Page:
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Summary TCJA Table

The following table summarizes the TCJA impact on our regulated businesses:
 
 
Regulatory Liabilities related to ADIT
 
 
Operation and Regulatory Jurisdiction
 
Amount (in thousands)
Status
 
Status of Customer Rate impact related to lower federal corporate income tax rate
Eastern Shore (FERC)
 
$34,190
Will be addressed in Eastern Shore's next rate case filing
 
Implemented one-time bill credit (totaling $900,000) in April 2018 - Customer rates adjusted in April, 2018
Delaware Division (Delaware PSC)
 
$13,082
PSC approved amortization of ADIT in January 2019
 
Customer rates adjusted March 1, 2019. One-time bill credit to be implemented during the second quarter of 2019
Maryland Division (Maryland PSC)
 
$4,171
PSC approved amortization of ADIT in May 2018
 
Implemented one-time bill credit (totaling $365,000) in July 2018 - Customer rates adjusted effective May 1, 2018
Sandpiper Energy (Maryland PSC)
 
$3,803
PSC approved amortization of ADIT in May 2018
 
Implemented one-time bill credit (totaling $608,000) in July 2018 - Customer rates adjusted effective May 1, 2018
Chesapeake Florida Gas Division/Central Florida Gas (Florida PSC)
 
$8,346
PSC issued order authorizing amortization and retention of net ADIT liability by the Company on February 25, 2019
 
PSC Staff recommendation issued on January 24, 2019; final order was issued on February 25, 2019; No one-time bill credit or adjustment in rates will be applied; the tax savings arising from the TCJA rate reduction will be retained by the Company

FPU Natural Gas (includes FPU, Fort Meade, and Indiantown) (Florida PSC)
 
$19,478
Same treatment on a net basis as Chesapeake Florida Gas Division (above)

 
Same treatment on a net basis as Chesapeake Florida Gas Division (above)

FPU Electric (Florida PSC)
 
$5,950
In January 2019, PSC issued order approving amortization of ADIT through purchased power cost recovery, storm reserve and rates
 
TCJA benefit will flow back to its customers through a combination of reductions to the fuel cost recovery rate, base rates, as well as application to the storm reserve over the next several years
 
5. Environmental Commitments and Contingencies
We are subject to federal, state and local laws and regulations governing environmental quality and pollution control. These laws and regulations require us to remove or remediate, at current and former operating sites, the effect on the environment of the disposal or release of specified substances.
MGP Sites
We have participated in the investigation, assessment or remediation of, and have exposures at, seven former MGP sites. We have received approval for recovery of clean-up costs in rates for sites located in Salisbury, Maryland; Seaford, Delaware; and Winter Haven, Key West, Pensacola, Sanford and West Palm Beach, Florida. We are also in discussions with the Maryland Department of Environment ("MDE") regarding another former MGP site located in Cambridge, Maryland.
As of March 31, 2019 and December 31, 2018, we had approximately $8.9 million and $9.1 million, respectively, in environmental liabilities related to FPU’s MGP sites in Key West, Pensacola, Sanford and West Palm Beach. FPU has approval to recover, from insurance and through customer rates, up to $14.0 million of its environmental costs related to its MGP sites. As of March 31, 2019 and December 31, 2018, we had recovered approximately $11.6 million and $11.5 million, respectively, leaving approximately $2.4 million and $2.5 million, respectively, in regulatory assets for future recovery of environmental costs from FPU’s customers.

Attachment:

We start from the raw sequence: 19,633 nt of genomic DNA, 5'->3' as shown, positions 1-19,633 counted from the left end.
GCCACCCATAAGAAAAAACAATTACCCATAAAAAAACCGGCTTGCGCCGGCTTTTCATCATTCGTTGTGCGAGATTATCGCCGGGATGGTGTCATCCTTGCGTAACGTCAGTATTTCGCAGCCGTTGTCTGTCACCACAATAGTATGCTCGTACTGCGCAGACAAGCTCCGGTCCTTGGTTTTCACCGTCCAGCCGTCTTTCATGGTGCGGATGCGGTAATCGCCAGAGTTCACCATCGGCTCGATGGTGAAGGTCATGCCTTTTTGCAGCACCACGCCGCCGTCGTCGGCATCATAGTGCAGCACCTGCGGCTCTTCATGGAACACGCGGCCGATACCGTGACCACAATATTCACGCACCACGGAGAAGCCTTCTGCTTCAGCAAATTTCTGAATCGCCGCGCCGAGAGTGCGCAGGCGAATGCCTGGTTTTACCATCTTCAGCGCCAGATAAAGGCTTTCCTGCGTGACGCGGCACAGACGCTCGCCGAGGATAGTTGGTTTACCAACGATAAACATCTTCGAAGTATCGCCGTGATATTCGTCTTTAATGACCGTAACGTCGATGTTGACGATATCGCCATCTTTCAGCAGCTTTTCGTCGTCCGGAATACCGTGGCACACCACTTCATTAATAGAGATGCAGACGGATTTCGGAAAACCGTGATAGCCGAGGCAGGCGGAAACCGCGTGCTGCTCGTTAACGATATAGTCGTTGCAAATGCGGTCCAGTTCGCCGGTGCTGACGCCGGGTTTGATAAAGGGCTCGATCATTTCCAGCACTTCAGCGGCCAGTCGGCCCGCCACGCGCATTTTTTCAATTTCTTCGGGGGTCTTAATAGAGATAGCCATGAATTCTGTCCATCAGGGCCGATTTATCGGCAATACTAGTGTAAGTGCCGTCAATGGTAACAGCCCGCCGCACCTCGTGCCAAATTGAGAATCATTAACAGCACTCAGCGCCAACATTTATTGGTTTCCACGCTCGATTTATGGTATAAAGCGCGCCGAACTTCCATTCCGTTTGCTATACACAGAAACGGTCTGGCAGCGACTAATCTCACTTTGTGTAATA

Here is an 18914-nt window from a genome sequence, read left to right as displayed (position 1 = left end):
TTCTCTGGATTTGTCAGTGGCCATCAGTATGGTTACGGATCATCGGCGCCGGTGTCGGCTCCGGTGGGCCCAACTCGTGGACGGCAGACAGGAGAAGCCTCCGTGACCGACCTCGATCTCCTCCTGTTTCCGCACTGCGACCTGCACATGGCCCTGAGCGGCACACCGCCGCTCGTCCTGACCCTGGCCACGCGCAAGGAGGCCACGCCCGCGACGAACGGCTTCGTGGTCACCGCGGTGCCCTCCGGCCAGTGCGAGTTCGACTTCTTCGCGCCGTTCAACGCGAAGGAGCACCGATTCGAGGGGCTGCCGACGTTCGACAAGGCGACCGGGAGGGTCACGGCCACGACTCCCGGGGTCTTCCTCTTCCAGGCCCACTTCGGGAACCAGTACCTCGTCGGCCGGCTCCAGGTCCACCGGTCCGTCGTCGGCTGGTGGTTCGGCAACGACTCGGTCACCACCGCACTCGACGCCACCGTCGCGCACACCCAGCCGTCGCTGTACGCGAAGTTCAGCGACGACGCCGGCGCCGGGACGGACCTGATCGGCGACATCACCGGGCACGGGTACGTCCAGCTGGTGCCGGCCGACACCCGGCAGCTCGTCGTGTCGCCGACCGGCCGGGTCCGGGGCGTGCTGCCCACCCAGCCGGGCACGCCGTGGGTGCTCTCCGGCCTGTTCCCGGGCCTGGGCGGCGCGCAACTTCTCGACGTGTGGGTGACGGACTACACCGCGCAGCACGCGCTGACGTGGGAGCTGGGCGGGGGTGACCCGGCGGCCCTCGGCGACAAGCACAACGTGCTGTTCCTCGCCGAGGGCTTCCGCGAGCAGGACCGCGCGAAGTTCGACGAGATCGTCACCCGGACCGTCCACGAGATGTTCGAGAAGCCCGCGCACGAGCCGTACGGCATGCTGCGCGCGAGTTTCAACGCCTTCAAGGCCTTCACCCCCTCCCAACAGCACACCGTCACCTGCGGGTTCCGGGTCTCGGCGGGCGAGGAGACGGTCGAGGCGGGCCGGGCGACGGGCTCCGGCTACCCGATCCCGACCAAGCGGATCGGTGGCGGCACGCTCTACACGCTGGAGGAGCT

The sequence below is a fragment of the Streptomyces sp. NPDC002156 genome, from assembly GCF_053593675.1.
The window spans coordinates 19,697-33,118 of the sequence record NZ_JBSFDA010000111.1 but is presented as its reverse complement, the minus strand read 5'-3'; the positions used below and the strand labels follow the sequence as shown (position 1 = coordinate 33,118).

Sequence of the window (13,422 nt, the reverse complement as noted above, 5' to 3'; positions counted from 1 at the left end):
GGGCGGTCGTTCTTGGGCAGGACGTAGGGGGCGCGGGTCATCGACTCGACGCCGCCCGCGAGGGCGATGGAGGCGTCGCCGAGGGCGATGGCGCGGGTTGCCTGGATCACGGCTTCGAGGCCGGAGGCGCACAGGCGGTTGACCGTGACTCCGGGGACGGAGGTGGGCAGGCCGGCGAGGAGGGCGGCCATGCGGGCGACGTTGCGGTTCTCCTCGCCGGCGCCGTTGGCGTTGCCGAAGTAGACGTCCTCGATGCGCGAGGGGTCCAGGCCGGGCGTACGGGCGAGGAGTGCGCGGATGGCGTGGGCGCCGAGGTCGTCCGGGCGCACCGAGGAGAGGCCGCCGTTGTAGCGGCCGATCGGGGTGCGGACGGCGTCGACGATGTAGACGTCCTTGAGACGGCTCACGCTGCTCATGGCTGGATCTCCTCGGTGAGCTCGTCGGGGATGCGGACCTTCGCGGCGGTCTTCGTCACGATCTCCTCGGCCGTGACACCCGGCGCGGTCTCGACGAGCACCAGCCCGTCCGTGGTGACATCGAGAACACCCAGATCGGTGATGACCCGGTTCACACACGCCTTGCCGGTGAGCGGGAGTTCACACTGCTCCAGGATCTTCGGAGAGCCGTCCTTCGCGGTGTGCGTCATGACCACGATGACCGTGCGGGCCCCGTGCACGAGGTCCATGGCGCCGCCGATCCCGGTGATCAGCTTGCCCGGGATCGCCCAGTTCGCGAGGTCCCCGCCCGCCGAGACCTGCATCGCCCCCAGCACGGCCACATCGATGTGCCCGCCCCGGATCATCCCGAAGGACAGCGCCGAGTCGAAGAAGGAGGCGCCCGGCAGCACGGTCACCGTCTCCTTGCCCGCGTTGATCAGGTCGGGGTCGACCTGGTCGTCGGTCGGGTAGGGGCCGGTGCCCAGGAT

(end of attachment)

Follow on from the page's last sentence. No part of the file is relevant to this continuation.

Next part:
Environmental liabilities for our MGP sites are recorded on an undiscounted basis based on the estimate of future costs provided by independent consultants. We continue to expect that all costs related to environmental remediation and related activities, including any potential future remediation costs for which we do not currently have approval for regulatory recovery, will be recoverable from customers through rates.
The following is a summary of our remediation status and estimated costs to implement clean-up of our key MGP sites:

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MGP Site (Jurisdiction)
Status
Estimated Cost to Clean up
(Expect to Recover through Rates with Customers)
West Palm Beach (Florida)
Remedial actions approved by the Florida Department of Environmental Protection have been implemented on the east parcel of the site. We expect to implement similar remedial actions on other remaining portions, including the anticipated demolition of buildings on the site's west parcel in 2019.
Between $4.5 million to $15.4 million, including costs associated with the relocation of FPU’s operations at this site, which is necessary to implement the remedial plan, and any potential costs associated with future redevelopment of the properties.
Sanford (Florida)
In March 2018, the United States Environmental Protection Agency ("EPA") approved a "site-wide ready for anticipated use" status, which is the final step before delisting a site. Construction has been completed and restrictive covenants are in place to ensure protection of human health. The only remaining activity is long-term groundwater monitoring.
FPU's remaining remediation expenses, including attorneys' fees and costs, are anticipated to be less than $10,000. It is unlikely that FPU will incur any significant future costs associated with the site.